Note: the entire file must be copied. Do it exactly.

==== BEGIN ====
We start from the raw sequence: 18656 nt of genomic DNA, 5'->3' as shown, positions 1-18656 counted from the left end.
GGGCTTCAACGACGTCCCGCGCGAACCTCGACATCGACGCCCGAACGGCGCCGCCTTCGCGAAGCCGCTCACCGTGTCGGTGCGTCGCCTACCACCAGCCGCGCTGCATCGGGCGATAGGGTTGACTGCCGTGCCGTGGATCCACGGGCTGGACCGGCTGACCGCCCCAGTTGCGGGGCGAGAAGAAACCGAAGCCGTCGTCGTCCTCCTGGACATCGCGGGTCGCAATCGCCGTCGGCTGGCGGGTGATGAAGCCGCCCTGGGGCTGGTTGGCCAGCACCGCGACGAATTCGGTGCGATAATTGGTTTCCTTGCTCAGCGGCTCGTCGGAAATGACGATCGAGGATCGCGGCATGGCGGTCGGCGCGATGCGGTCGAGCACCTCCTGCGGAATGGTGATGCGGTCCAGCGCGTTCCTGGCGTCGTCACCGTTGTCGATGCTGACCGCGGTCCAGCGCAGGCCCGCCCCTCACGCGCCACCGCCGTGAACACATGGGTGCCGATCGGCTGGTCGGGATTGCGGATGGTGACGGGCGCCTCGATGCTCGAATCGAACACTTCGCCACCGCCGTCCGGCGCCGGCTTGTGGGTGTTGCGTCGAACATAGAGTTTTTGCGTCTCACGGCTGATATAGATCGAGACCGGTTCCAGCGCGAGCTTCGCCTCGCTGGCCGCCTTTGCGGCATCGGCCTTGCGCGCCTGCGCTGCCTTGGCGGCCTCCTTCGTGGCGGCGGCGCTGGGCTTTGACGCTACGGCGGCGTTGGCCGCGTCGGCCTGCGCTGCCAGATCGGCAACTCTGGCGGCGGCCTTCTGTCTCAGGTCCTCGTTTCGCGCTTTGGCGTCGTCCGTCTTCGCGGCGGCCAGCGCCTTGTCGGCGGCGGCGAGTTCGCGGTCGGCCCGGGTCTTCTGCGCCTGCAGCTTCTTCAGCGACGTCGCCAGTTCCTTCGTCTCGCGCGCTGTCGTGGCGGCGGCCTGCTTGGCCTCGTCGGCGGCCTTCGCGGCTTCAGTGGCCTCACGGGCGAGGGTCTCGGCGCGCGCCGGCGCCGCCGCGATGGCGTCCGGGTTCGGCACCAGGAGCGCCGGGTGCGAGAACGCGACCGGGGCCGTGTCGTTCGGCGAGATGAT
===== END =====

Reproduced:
We start from the raw sequence: 18656 nt of genomic DNA, 5'->3' as shown, positions 1-18656 counted from the left end.
GGGCTTCAACGACGTCCCGCGCGAACCTCGACATCGACGCCCGAACGGCGCCGCCTTCGCGAAGCCGCTCACCGTGTCGGTGCGTCGCCTACCACCAGCCGCGCTGCATCGGGCGATAGGGTTGACTGCCGTGCCGTGGATCCACGGGCTGGACCGGCTGACCGCCCCAGTTGCGGGGCGAGAAGAAACCGAAGCCGTCGTCGTCCTCCTGGACATCGCGGGTCGCAATCGCCGTCGGCTGGCGGGTGATGAAGCCGCCCTGGGGCTGGTTGGCCAGCACCGCGACGAATTCGGTGCGATAATTGGTTTCCTTGCTCAGCGGCTCGTCGGAAATGACGATCGAGGATCGCGGCATGGCGGTCGGCGCGATGCGGTCGAGCACCTCCTGCGGAATGGTGATGCGGTCCAGCGCGTTCCTGGCGTCGTCACCGTTGTCGATGCTGACCGCGGTCCAGCGCAGGCCCGCCCCTCACGCGCCACCGCCGTGAACACATGGGTGCCGATCGGCTGGTCGGGATTGCGGATGGTGACGGGCGCCTCGATGCTCGAATCGAACACTTCGCCACCGCCGTCCGGCGCCGGCTTGTGGGTGTTGCGTCGAACATAGAGTTTTTGCGTCTCACGGCTGATATAGATCGAGACCGGTTCCAGCGCGAGCTTCGCCTCGCTGGCCGCCTTTGCGGCATCGGCCTTGCGCGCCTGCGCTGCCTTGGCGGCCTCCTTCGTGGCGGCGGCGCTGGGCTTTGACGCTACGGCGGCGTTGGCCGCGTCGGCCTGCGCTGCCAGATCGGCAACTCTGGCGGCGGCCTTCTGTCTCAGGTCCTCGTTTCGCGCTTTGGCGTCGTCCGTCTTCGCGGCGGCCAGCGCCTTGTCGGCGGCGGCGAGTTCGCGGTCGGCCCGGGTCTTCTGCGCCTGCAGCTTCTTCAGCGACGTCGCCAGTTCCTTCGTCTCGCGCGCTGTCGTGGCGGCGGCCTGCTTGGCCTCGTCGGCGGCCTTCGCGGCTTCAGTGGCCTCACGGGCGAGGGTCTCGGCGCGCGCCGGCGCCGCCGCGATGGCGTCCGGGTTCGGCACCAGGAGCGCCGGGTGCGAGAACGCGACCGGGGCCGTGTCGTTCGGCGAGATGAT